This is a stunning blue flower that looked wonderful with the Golden Asters that bloomed in September. I don't plant this in the garden, but into containers that I strategically place in the garden.  The nectar rich flowers attract a variety of pollinators including hummingbirds, butterflies, and a variety of bees, but especially bumblebees in my garden.

A month of 90+ weather didn't stop 'Mystic Spires' from flowering. I expect it to flower until we have a freeze. You can be sure I will cover this one if warm weather is forecast to follow a freeze or frost!  I am hoping it will overwinter, because this is a fantastic plant for a critter friendly garden.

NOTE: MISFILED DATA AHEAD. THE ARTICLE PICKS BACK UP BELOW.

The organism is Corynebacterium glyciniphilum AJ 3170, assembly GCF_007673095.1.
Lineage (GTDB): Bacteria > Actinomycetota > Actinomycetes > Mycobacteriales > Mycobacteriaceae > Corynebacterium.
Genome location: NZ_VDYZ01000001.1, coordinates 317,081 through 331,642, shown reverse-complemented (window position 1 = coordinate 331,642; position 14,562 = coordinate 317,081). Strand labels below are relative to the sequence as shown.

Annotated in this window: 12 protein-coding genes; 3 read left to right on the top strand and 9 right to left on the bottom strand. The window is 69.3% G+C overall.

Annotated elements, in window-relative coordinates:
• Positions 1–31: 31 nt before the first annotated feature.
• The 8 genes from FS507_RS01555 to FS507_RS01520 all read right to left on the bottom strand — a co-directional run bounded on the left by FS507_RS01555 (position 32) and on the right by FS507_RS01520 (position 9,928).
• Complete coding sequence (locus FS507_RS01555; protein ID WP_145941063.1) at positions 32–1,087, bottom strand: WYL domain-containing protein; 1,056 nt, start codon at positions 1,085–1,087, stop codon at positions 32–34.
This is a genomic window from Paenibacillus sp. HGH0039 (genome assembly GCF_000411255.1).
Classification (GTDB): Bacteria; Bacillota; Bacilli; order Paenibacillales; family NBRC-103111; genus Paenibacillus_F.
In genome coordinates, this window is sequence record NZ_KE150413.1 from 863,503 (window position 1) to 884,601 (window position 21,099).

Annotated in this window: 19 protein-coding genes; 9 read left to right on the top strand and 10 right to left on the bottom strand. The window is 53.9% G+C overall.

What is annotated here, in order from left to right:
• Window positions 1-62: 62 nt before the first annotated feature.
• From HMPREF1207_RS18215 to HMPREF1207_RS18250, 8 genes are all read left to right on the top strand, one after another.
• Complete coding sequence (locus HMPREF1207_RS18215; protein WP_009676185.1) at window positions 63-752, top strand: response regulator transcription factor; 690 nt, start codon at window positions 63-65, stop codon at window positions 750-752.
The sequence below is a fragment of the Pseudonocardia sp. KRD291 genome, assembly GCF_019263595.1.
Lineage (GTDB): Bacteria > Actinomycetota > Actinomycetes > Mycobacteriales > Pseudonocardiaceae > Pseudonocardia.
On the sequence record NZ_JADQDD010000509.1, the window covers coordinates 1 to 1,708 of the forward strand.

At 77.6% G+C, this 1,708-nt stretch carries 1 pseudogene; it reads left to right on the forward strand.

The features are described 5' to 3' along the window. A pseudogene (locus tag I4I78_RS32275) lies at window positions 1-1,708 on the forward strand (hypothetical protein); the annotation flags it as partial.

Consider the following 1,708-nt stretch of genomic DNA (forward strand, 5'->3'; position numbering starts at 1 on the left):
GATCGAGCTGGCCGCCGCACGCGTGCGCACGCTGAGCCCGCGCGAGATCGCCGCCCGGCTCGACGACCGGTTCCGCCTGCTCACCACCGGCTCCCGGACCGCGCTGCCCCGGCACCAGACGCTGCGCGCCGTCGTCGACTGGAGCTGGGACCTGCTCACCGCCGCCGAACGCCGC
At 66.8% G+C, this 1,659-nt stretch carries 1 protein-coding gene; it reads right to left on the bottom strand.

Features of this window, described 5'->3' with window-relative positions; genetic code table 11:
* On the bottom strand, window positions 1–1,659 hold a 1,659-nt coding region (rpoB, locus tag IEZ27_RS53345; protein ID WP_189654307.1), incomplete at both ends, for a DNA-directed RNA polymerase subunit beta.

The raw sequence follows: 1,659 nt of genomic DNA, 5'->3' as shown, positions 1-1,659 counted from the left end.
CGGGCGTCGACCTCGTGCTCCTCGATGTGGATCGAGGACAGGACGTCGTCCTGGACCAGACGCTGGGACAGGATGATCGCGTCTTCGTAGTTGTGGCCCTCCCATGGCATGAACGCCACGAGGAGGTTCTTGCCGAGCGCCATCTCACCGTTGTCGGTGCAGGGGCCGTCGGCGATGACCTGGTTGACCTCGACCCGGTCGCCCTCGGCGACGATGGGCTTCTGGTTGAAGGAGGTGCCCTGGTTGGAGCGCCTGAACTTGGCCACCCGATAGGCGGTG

Family: Lamiaceae
Salvia x 'Mystic Spires'
No common name
Parentage: (S. longispicata and S. farinacea)
Type: Perennial in zones 7b to 10b
Height 3 ft. to 6 ft.
Spread 1 ft. to 3 ft.
Light Full Sun
Bloom: Early Summer, Late Summer, Summer
Color: Deep blue, incredibly showy
Comments: Is happy in a container. Might overwinter if winter drainage is good in  Zone 7. If it looks scraggly or needs to be refreshed, just cut it back, more blooms will follow.
Wildlife: Attracts Butterflies, Bees,  Hummingbirds

PS  Now make this garden blogger smile and pop over to May Dreams Gardens, where our delightful hostess, Carol, has set up the Mr Linky magic carpet ride to take you to more Bloom Day posts than you can imagine.